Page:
Very large area of earthen lime kilns and waste material extending on either side of the A623 approximately 1km east of Sparrowpit. Little documentary information was obtained. The remains appear extensive and deserving of further investigation. They are potentially a good example of a relict lime burning landscape and are considered to be of national importance. (1, 2)
On the south side of the road lies a complex of quarries, trackways, lime kilns and ash heaps that spread up the north-facing slope. There are several pudding pie kilns ranging in size from c. 3m across and 1m deep to c. 8m across and 2.5m deep. Quarries are criss-crossed by tracks leading from them to kilns. There is also a small ruined building which may have been a shed for quarry tools etc. The road dividing the site, which took its present course in 1807, cuts through the waste heaps of one of the kilns indicating that at least part of the site pre-dates 1807. In fact, the site may date back to the 17th century. Accounts survive for the Peak Forest lime kiln area from the mid-18th century to the early 19th century. In the mid-18th century there were around ten lime kilns in operation each year, but by the 19th century there were only four. The site appears to have gone out of use by 1840. (3)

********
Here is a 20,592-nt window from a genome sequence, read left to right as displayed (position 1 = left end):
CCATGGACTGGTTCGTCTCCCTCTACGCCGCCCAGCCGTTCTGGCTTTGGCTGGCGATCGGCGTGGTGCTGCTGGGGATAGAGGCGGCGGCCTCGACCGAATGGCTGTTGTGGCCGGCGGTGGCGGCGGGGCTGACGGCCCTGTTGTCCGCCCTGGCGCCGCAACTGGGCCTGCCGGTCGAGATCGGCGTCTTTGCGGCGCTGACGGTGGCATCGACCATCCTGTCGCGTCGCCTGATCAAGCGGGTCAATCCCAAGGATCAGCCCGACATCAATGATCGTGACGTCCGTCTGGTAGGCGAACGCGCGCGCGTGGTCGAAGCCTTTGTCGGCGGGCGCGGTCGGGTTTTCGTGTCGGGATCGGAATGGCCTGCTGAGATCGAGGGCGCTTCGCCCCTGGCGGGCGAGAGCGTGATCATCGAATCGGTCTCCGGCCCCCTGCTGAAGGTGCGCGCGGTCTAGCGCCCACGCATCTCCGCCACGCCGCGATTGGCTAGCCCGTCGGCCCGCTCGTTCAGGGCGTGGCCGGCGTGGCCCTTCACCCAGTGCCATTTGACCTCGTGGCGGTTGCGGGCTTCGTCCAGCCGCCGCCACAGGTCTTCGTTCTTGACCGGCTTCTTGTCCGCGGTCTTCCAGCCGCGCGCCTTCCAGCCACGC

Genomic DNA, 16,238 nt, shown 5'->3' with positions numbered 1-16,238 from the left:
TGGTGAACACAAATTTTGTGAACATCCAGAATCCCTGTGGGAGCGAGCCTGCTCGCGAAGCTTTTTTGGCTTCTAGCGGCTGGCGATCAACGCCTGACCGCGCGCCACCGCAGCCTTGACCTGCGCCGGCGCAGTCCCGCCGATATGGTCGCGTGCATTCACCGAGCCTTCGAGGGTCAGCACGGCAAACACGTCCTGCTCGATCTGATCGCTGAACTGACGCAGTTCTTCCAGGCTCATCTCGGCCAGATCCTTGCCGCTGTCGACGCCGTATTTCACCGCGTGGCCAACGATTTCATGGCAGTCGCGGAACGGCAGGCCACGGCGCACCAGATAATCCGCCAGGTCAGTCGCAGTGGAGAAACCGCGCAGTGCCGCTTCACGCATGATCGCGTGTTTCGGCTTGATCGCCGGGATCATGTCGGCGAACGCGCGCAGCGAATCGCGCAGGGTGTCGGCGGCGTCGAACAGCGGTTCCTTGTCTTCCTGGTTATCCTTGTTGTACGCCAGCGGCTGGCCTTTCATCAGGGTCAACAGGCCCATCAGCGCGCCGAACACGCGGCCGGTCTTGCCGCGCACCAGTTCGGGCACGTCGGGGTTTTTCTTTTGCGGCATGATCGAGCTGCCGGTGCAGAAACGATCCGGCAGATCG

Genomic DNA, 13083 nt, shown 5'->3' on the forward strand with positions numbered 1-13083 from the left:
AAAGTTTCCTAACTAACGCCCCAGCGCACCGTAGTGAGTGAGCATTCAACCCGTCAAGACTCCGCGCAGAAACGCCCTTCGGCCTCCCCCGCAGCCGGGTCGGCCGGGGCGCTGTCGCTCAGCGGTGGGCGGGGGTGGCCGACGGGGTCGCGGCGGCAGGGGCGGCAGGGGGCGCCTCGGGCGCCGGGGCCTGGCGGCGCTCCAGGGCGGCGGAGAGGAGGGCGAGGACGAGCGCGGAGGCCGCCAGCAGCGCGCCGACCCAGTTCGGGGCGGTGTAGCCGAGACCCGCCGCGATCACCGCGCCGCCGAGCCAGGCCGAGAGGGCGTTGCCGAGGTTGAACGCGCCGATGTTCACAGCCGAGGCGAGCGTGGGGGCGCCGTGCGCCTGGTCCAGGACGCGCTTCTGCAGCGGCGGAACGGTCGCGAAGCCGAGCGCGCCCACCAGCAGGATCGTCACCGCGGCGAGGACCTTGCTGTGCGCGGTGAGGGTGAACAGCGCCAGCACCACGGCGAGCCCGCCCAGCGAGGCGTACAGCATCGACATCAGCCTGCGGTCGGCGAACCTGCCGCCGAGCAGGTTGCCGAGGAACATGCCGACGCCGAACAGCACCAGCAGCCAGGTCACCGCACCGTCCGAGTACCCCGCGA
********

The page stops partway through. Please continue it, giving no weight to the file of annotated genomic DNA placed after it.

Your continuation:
The lime kilns and their associated quarries and waste heaps at the Peak Forest complex cover just over one square kilometre of ground. They are distributed in irregular clusters strung out to either side of the 1751 turnpike road (now the A623) from Peak Forest to Chapel en le Frith. The whole site was surveyed in 1999. A minimum of 129 kilns have been identified, varying in diameter from around 10m to 30m. Kiln waste heaps are always located immediately downslope of the kiln mound. In later examples these are up to c. 50m across and 5m high. Up to seven 'ash-houses' - rooms created within kiln waste heaps - have been identified, all but one of which are ruined. There is no clear evidence that any of these were ever used as dwellings, probably having been used for storage and temporary shelter. Other features include trackways and quarries. Detailed analysis of the archaeological features, together with surviving Chatsworth Estate accounts and historic maps, has shown that while the site today appears superficially to be an extensive industrial complex, in fact the features accumulated gradually over about 150 years, finally ceasing in 1823. (4)
Bibliographic reference: Trueman, M. 1997. Monuments Protection Programme, Step 3 Report: Lime, Cement and Plaster Industries- Site Assessment. Site 4.
Unpublished document: Chitty, G. 2001. MPP Step 4 Report: Lime, Cement and Plaster Industries. Derbyshire Site 4.
Article in serial: Barnatt, J & Dickson, A. 2004. 'Survey and interpretation of a limekiln complex at Peak Forest, Derbyshire; and a review of early limeburning in the north-west Peak', Derbyshire Archaeological Journal. Volume 124, pp 141-215.
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Centred SK 09944 80063 (1418m by 1318m)
PEAK FOREST, HIGH PEAK, DERBYSHIRE
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Record last edited
Sep 1 2015 1:46PM
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